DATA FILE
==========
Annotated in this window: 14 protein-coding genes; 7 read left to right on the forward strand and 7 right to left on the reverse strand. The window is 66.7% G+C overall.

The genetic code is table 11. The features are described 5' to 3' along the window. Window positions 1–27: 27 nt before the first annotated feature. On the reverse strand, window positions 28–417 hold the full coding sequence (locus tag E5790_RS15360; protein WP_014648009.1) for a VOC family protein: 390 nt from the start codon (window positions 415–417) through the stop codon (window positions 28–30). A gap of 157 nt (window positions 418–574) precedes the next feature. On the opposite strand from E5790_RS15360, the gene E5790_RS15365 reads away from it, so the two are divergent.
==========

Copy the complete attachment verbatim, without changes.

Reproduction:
Annotated in this window: 14 protein-coding genes; 7 read left to right on the forward strand and 7 right to left on the reverse strand. The window is 66.7% G+C overall.

The genetic code is table 11. The features are described 5' to 3' along the window. Window positions 1–27: 27 nt before the first annotated feature. On the reverse strand, window positions 28–417 hold the full coding sequence (locus tag E5790_RS15360; protein WP_014648009.1) for a VOC family protein: 390 nt from the start codon (window positions 415–417) through the stop codon (window positions 28–30). A gap of 157 nt (window positions 418–574) precedes the next feature. On the opposite strand from E5790_RS15360, the gene E5790_RS15365 reads away from it, so the two are divergent.